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Message: Re: Copper Advances Most in Three Weeks on Demand Speculation

By Anna Stablum

May 6 (Bloomberg) -- Copper rose the most in three weeks in London on speculation that demand is strengthening after stockpiles shrank and higher prices being paid for the metal in China suggest more supplies may be withdrawn from warehouses.

Global inventories monitored by the London Metal Exchange dropped for 16 straight sessions through May 5. Copper booked for delivery now makes up 18 percent of total stockpiles, up from about 1 percent at the start of the year.

“The general draw down in copper will probably continue, and it is obviously supportive,” Dan Smith, an analyst at Standard Chartered Plc in London, said by phone. “We are quite bullish copper short term, and for the time being, the general trend across metals is going to be up.”

Copper for delivery in three months rose as much as $264, or 5.8 percent, to $4,794 a metric ton on the LME, the biggest jump compared with intraday prices since April 14. The contract was at $4,785 as of 5:25 p.m. in London. The metal for July delivery gained 10.80 cents, or 5.2 percent, to $2.1910 a pound on the New York Mercantile Exchange’s Comex division.

Metals extended rallies after companies in the U.S. cut fewer jobs in April, indicating the worst of the recession’s job losses may have passed. Payrolls fell by an estimated 491,000 workers last month, less than economists forecast and the fewest since October, figures from ADP Employer Services today showed.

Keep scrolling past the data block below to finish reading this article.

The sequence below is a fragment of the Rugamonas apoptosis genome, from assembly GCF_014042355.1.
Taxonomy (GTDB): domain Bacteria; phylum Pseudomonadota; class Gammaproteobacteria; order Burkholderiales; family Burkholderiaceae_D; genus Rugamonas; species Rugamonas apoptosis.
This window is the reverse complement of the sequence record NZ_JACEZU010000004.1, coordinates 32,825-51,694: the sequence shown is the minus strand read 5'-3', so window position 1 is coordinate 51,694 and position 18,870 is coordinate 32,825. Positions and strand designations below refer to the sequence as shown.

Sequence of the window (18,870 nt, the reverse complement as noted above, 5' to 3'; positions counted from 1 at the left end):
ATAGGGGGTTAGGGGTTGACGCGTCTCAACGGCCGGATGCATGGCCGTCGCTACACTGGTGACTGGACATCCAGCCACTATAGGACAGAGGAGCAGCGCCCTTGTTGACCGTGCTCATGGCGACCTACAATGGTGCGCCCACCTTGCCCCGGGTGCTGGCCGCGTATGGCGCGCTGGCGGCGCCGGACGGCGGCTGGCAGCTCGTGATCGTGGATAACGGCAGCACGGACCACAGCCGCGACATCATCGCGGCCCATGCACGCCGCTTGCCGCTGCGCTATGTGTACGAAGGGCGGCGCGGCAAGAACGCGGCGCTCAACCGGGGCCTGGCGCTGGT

Members of a labor union at Xstrata Plc’s Lomas Bayas copper mine in Chile walked off the job today to press for higher wages and bonuses, said a leader of the group.

The strike indicates that current copper prices have led to a “reawakening of miners’ wage expectations,” a Barclays Capital report said today.

“The ongoing underperformance of copper mine supply” would support copper price higher as the poor performance was unlikely to be reversed in the next two years, Barclays said.

Shanghai Prices

Copper for delivery in August closed at 37,980 yuan ($5,568) a ton today on the Shanghai Futures Exchange. The premium to the LME “implies imports will remain high in May,” Smith said. China imported a record amount of copper in March and preliminary figures for April may be released May 12, according to the Web site of China’s customs office.

Inventories in LME-monitored warehouses in Singapore, a location close to China, have plunged 91 percent since reaching this year’s peak on April 14. The metal, used in electrical wiring and plumbing, has gained 54 percent this year in London, buoyed by Chinese demand.

Among other LME metals for delivery in three months, aluminum rose 2.3 percent to $1,580 a ton, after touching $1,590, the highest intraday price since Jan. 12.

Nickel added 6.7 percent to $12,800 a ton. Tin advanced 7.6 percent to $13,450 a ton, after earlier reaching $13,535, the highest since November.

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